CustusX: an open-source research platform for image-guided therapy

  • Christian Askeland
  • Ole Vegard Solberg
  • Janne Beate Lervik Bakeng
  • Ingerid Reinertsen
  • Geir Arne Tangen
  • Erlend Fagertun Hofstad
  • Daniel Høyer Iversen
  • Cecilie Våpenstad
  • Tormod Selbekk
  • Thomas Langø
  • Toril A. Nagelhus Hernes
  • Håkon Olav Leira
  • Geirmund Unsgård
  • Frank Lindseth
Open Access
Original Article



CustusX is an image-guided therapy (IGT) research platform dedicated to intraoperative navigation and ultrasound imaging. In this paper, we present CustusX as a robust, accurate, and extensible platform with full access to data and algorithms and show examples of application in technological and clinical IGT research.


CustusX has been developed continuously for more than 15 years based on requirements from clinical and technological researchers within the framework of a well-defined software quality process. The platform was designed as a layered architecture with plugins based on the CTK/OSGi framework, a superbuild that manages dependencies and features supporting the IGT workflow. We describe the use of the system in several different clinical settings and characterize major aspects of the system such as accuracy, frame rate, and latency.


The validation experiments show a navigation system accuracy of \(<\)1.1 mm, a frame rate of 20 fps, and latency of 285 ms for a typical setup. The current platform is extensible, user-friendly and has a streamlined architecture and quality process. CustusX has successfully been used for IGT research in neurosurgery, laparoscopic surgery, vascular surgery, and bronchoscopy.


CustusX is now a mature research platform for intraoperative navigation and ultrasound imaging and is ready for use by the IGT research community. CustusX is open-source and freely available at


Image-guided therapy Intraoperative ultrasound Open source Platform Computer-assisted interventions 


In image-guided therapy (IGT), the surgeon uses medical images spatially registered to the patient together with computer tracked instruments to plan and guide the surgical procedure. The basic principles of image guidance have been widely adopted and are commercialized through a number of platforms such as Medtronic’s StealthStation, Brainlab’s Curve system, and Sonowand Invite for neurosurgery, Covidien’s superDimension for interventional lung procedures, Karl Storz’ NBU system for ear–nose–throat procedures, Siemens’s Orbic system for orthopedic, trauma, and spine procedures, and others. These systems are in general closed systems, and their image data, position/tracking data, algorithms, and visualization methods are not accessible for independent research groups. In order to perform research, development, and validation in the field of IGT, systems with open access to the system’s data and methods are crucial. Several open access research systems have been made available to the medical and research communities over the last ten years. 3D Slicer [1] was initiated in 1998 and was rearchitected and released in 2007. 3D Slicer supports multimodal images and is interfaced to multiple widely used toolkits in the field of medical imaging and navigation. It also has a plugin system for anyone who wants to add new features to the system. With the addition of IGTLink and PLUS [2] (public software library for ultrasound imaging research), 3D Slicer can also provide integrated navigation and ultrasound imaging. Another platform is MITK [3] (Medical Imaging Interaction Toolkit) with IGT modules and plugins. Yet another system is IBIS [4], a closed-source research system with integrated ultrasound imaging dedicated to neurosurgery.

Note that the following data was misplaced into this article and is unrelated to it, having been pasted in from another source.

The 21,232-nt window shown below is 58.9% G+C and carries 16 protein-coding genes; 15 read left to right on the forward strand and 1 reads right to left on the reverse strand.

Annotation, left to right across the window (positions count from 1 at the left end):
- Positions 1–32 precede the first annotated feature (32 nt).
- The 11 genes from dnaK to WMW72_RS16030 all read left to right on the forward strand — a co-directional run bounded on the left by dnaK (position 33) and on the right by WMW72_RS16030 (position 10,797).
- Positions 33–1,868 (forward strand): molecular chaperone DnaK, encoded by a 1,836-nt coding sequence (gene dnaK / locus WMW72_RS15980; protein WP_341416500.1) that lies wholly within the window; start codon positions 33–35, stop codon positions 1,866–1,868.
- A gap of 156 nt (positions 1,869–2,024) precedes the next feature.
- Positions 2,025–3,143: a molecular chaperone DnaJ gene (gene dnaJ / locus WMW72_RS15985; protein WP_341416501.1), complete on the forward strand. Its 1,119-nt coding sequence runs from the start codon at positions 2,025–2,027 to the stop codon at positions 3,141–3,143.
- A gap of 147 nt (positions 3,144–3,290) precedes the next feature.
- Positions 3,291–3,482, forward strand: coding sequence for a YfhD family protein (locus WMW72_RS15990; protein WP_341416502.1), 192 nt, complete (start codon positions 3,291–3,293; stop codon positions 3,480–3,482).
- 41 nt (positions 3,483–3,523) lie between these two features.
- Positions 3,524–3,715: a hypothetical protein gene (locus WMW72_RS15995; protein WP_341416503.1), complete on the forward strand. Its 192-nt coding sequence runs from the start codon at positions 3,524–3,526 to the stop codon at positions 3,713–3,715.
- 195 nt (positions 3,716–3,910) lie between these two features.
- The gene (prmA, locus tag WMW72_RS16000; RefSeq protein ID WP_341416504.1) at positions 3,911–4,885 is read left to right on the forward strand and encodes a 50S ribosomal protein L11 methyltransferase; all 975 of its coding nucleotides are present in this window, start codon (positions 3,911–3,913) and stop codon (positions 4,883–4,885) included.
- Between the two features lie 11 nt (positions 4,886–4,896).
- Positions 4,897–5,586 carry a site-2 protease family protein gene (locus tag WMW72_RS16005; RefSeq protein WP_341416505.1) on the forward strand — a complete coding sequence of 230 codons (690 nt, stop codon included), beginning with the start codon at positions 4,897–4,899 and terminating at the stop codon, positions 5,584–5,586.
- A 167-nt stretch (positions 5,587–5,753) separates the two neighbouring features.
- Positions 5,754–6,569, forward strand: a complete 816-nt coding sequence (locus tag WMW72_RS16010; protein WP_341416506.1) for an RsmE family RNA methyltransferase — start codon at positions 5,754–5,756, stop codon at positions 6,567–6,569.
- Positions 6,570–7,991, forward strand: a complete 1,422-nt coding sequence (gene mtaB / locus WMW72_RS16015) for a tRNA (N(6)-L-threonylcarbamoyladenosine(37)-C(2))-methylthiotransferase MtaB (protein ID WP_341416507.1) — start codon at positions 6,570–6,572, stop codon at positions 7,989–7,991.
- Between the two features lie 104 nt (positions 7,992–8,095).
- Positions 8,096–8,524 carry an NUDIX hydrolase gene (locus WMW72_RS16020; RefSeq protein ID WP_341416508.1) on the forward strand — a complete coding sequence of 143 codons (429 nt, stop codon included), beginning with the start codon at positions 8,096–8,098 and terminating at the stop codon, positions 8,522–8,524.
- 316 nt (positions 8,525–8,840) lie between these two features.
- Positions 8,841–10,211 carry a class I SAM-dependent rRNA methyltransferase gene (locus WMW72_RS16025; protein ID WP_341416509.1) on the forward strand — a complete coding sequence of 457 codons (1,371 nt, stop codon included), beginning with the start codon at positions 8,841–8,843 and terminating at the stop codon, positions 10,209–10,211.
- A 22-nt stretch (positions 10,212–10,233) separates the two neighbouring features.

CustusX, which we present in this paper, is an open-source research platform with focus on intraoperative navigation and ultrasound (US) imaging. CustusX was originally initiated in 1998 by the Norwegian National Advisory Unit for Ultrasound and Image-Guided Therapy,1 Trondheim, Norway, and has been continuously developed, tested, and adapted for more than 15 years, and completely rearchitected in 2007. CustusX has been developed in close collaboration between software developers, technical and medical researchers and has been used in a number of scientific studies covering a wide range of clinical applications. The system has recently been released2 as an open-source software to the research community as part of the ongoing open science effort in the scientific and software communities [5]. The chosen license is BSD, meaning that the software can by used by everyone for anything, including commercial use. CustusX is also the basis for further development of the IGT part of the national (Norwegian) research platform NorMIT.3 In the following chapter, CustusX is presented in terms of overall structure, software architecture, and key concepts of workflow. The software quality process is described in “Software quality process” section. “Navigation system accuracy and system response” section describes a series of accuracy and responsiveness experiments characterizing the main components of the system, and finally a series of clinical applications are presented in “Clinical applications” section. A discussion of the main strengths and limitations of the system and directions of future development concludes the paper.